The English Football League has asked Derby’s administrators for an “urgent update” on how the club will be funded for the rest of the season.
On January 27 the EFL and the Championship club’s administrators, Quantuma, agreed a four-week extension to the deadline to provide proof of funding.
The EFL has now stated that it has still not received this evidence, nor any information from the administrators concerning a preferred bidder.
“On January 27 the EFL and Derby County’s administrators, Quantuma, announced a four-week extension to the deadline for the provision of evidence of sufficient funding to complete the current season,” the league said in a statement.
“The administrators have not yet provided that evidence, and we await an urgent further update from them on both that and the announcement of a preferred bidder.”
Fears that Derby, a founder member of the Football League, could be liquidated receded when it was announced earlier this month that Middlesbrough had reached an accord with former Rams owner Mel Morris over their legal claim against the club.
The Boro claim, plus a further one from Wycombe, had been cited as obstacles to a takeover. There has been no update from Wycombe or the administrators concerning that claim.
The US-based Binnie family made a formal bid for the club in January, while a consortium put together by General Sports Worldwide is also interested in buying the Rams.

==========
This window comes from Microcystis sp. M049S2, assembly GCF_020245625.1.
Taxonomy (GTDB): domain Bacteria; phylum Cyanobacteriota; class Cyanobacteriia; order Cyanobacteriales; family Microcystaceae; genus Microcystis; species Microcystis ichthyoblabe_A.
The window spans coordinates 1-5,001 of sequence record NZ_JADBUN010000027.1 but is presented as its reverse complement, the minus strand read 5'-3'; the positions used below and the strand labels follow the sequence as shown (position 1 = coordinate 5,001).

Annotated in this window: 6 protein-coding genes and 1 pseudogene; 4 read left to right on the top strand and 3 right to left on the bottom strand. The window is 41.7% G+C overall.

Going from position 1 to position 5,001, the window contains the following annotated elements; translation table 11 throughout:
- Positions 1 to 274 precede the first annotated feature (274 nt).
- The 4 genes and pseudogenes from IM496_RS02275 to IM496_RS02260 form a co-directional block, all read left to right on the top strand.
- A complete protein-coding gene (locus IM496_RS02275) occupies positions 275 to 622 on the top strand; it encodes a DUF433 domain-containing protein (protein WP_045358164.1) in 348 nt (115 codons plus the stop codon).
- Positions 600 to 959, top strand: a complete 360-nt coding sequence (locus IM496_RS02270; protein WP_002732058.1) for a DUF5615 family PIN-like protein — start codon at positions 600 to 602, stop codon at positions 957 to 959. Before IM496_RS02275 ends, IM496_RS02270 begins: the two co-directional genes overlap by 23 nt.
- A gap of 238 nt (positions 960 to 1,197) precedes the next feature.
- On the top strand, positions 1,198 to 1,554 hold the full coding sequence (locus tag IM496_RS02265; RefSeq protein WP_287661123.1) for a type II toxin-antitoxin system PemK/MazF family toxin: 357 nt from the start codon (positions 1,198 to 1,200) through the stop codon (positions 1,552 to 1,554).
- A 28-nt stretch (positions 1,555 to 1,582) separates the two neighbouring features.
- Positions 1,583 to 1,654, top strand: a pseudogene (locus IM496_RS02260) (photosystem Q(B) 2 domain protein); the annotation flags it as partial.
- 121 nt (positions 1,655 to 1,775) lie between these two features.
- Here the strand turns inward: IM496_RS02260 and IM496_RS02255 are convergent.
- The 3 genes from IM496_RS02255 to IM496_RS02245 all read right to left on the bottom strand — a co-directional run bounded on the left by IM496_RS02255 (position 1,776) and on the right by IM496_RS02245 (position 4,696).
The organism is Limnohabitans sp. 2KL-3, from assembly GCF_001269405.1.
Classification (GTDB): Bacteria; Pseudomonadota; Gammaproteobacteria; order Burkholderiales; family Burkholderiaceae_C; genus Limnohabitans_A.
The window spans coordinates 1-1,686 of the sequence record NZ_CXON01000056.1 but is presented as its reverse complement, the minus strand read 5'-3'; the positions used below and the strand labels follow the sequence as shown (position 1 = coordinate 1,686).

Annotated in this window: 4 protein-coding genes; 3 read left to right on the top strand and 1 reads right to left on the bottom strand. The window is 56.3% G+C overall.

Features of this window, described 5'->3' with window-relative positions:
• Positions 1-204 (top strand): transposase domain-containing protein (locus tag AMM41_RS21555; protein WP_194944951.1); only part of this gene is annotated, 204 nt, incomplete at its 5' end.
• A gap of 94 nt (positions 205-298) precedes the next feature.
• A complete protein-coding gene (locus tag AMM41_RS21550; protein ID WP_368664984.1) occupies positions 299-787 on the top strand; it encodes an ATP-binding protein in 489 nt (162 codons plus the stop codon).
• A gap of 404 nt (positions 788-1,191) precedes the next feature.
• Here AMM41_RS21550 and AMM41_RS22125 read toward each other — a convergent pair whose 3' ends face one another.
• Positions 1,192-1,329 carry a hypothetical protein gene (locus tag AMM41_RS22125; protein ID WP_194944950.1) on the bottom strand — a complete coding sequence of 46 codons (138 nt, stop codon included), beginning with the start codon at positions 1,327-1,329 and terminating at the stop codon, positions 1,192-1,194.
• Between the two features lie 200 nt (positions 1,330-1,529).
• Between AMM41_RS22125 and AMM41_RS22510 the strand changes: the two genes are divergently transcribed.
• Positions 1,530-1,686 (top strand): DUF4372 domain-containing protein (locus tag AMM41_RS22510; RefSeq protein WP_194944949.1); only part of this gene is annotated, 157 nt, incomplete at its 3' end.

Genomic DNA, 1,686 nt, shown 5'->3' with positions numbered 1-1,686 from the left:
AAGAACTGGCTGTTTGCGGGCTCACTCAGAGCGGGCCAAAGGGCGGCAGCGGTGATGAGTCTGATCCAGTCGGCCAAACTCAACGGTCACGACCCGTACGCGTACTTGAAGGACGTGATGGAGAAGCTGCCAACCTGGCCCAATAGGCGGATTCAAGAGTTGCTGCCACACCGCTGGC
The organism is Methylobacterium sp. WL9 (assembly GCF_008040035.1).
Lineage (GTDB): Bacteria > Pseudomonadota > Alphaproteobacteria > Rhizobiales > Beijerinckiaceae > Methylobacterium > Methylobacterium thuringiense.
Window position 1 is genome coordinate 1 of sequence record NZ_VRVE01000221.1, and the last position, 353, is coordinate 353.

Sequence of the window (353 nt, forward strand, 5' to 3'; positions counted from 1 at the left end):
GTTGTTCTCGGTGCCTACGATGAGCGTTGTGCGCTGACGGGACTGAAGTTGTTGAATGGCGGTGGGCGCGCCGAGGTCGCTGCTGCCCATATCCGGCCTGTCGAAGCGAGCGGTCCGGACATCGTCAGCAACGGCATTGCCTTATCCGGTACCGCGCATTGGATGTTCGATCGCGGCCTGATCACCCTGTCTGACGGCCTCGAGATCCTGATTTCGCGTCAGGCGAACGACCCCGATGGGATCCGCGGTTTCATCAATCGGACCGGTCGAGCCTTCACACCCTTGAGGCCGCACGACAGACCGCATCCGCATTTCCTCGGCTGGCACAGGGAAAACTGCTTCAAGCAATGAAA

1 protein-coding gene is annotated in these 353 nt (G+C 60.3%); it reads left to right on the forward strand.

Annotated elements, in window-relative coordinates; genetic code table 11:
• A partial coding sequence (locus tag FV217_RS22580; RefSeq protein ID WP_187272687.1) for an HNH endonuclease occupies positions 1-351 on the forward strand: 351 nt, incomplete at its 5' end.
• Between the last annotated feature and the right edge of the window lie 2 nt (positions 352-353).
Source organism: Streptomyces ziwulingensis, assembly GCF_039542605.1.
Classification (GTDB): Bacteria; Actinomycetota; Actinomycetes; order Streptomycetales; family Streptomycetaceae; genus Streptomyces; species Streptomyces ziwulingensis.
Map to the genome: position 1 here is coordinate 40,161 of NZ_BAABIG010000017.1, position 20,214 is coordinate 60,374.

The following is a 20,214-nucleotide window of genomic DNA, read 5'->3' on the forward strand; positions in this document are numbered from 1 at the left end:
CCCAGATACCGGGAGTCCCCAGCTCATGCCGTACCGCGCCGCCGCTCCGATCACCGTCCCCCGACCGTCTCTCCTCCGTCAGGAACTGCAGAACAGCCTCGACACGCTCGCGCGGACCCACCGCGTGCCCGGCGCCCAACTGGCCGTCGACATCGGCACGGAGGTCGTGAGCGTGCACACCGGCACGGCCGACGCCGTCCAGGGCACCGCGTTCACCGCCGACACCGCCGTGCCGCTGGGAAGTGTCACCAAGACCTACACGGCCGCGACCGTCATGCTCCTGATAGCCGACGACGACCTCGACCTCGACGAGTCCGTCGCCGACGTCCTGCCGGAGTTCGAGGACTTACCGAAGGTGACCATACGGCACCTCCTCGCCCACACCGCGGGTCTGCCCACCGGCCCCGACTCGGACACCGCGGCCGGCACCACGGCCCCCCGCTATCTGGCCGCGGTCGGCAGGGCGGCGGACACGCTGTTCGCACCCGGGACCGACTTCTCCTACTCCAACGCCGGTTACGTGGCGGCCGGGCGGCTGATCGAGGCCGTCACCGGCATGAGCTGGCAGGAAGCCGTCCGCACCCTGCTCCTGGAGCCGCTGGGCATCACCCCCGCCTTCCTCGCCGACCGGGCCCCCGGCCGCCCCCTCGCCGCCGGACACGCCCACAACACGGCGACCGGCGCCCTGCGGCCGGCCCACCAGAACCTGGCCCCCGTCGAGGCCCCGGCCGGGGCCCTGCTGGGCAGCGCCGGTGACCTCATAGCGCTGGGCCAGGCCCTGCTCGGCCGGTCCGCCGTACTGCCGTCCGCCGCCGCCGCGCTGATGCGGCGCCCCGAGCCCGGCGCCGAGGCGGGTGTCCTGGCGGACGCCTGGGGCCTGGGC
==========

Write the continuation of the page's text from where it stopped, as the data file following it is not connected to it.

Derby were placed in administration last September by Morris. The club have been deducted 21 points for entering administration and for admitted breaches of EFL financial regulations.
The team are fighting for survival under manager Wayne Rooney and are currently eight points from safety.
Fair Game, a group of clubs committed to improving the governance of the national game, has reiterated its call to the Government to implement the recommendations of Tracey Crouch’s fan-led review.
In November, a wide-ranging review commissioned by the Government was published after work by a panel chaired by Conservative MP and former Sports Minister Crouch to ensure the financial sustainability of the domestic game.
The implementation of an independent regulator for football was suggested in addition to a solidarity transfer levy of up to 10 per cent on Premier League clubs signing players from overseas or from other top-flight clubs.
Niall Couper, Fair Game’s chief executive, said: “The situation at Derby is nothing short of a catastrophe.
“The financial brinkmanship and gambling to reach the Premier League has threatened the very existence of the club and its heritage. Fans of Derby have to be the last to face these challenges.
“Football needs the Government to implement legislation to support the recommendations in the Fan-Led Review and to incentivise clubs to run themselves sustainability to protect our national game from disaster.”